43

Stromatolites are the oldest evidence for life on Earth, but modern living examples are rare and predominantly occur in shallow marine or (hyper-) saline lacustrine environments, subject to exotic physico-chemical conditions. Here we report the discovery of living freshwater stromatolites in cool-temperate karstic wetlands in the Giblin River catchment of the UNESCO-listed Tasmanian Wilderness World Heritage Area, Australia. These stromatolites colonize the slopes of karstic spring mounds which create mildly alkaline (pH of 7.0-7.9) enclaves within an otherwise uniformly acidic organosol terrain. The freshwater emerging from the springs is Ca-HCO3 dominated and water temperatures show no evidence of geothermal heating. Using 16 S rRNA gene clone library analysis we revealed that the bacterial community is dominated by Cyanobacteria, Alphaproteobacteria and an unusually high proportion of Chloroflexi, followed by Armatimonadetes and Planctomycetes, and is therefore unique compared to other living examples. Macroinvertebrates are sparse and snails in particular are disadvantaged by the development of debilitating accumulations of carbonate on their shells, corroborating evidence that stromatolites flourish under conditions where predation by metazoans is suppressed. Our findings constitute a novel habitat for stromatolites because cool-temperate freshwater wetlands are not a conventional stromatolite niche, suggesting that stromatolites may be more common than previously thought.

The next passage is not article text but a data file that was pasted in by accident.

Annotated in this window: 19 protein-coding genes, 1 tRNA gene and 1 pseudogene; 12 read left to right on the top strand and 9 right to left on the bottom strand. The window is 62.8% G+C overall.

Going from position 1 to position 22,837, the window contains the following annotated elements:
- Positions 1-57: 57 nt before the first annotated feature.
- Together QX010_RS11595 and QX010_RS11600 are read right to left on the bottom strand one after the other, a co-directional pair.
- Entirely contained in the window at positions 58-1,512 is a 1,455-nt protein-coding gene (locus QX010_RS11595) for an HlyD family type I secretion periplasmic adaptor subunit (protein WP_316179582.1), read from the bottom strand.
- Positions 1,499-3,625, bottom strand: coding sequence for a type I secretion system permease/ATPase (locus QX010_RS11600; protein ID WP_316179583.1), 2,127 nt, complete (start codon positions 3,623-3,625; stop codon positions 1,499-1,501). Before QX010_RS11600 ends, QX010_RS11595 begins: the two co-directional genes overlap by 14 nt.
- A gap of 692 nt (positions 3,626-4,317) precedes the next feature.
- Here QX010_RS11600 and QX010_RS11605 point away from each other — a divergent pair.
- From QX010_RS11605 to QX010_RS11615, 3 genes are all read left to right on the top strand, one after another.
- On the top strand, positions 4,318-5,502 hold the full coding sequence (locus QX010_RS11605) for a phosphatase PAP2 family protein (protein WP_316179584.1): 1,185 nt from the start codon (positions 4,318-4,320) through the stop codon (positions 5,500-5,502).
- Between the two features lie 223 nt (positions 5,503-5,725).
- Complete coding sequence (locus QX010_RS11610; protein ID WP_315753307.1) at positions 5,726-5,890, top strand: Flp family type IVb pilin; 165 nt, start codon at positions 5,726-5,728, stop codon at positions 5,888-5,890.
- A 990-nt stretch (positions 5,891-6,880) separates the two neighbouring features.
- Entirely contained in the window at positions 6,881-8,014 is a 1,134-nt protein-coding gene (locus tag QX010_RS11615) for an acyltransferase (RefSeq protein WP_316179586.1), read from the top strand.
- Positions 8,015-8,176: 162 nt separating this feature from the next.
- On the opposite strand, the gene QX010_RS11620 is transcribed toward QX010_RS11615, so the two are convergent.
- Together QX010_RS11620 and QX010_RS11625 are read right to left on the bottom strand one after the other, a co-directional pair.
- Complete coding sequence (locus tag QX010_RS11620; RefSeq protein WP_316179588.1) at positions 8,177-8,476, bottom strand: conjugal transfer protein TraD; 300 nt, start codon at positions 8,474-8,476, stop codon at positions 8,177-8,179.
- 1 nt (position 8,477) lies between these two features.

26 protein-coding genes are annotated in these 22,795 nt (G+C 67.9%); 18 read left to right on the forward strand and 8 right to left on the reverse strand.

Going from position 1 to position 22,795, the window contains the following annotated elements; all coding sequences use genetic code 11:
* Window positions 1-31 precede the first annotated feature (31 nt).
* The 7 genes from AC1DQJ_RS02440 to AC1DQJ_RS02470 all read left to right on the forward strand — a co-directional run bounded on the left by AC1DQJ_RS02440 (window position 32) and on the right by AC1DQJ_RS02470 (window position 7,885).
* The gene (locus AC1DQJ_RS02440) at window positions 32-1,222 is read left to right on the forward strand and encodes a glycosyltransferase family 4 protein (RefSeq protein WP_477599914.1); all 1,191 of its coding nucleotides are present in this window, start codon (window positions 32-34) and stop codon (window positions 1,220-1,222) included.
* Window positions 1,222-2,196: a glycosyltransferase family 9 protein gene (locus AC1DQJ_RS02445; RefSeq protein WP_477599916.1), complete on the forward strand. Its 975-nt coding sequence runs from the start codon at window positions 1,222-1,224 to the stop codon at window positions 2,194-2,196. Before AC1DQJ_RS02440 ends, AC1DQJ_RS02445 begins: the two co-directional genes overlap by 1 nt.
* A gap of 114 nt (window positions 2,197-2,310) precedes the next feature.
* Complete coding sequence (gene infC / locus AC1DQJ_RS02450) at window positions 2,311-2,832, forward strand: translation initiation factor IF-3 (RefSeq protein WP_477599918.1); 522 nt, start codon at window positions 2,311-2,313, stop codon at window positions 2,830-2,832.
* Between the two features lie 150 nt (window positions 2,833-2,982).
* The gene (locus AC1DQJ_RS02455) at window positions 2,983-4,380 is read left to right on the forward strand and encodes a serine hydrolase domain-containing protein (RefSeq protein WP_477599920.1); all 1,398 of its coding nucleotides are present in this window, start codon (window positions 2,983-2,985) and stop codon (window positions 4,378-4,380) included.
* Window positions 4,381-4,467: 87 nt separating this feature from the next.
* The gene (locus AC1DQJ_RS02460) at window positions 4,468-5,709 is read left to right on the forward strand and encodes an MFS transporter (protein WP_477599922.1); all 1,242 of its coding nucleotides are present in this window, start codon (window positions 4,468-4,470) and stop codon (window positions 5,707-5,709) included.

Concepts: Cyanobacteria, Carbon dioxide, Bacteria, Water, PH, Base, Fossil, Stromatolite

39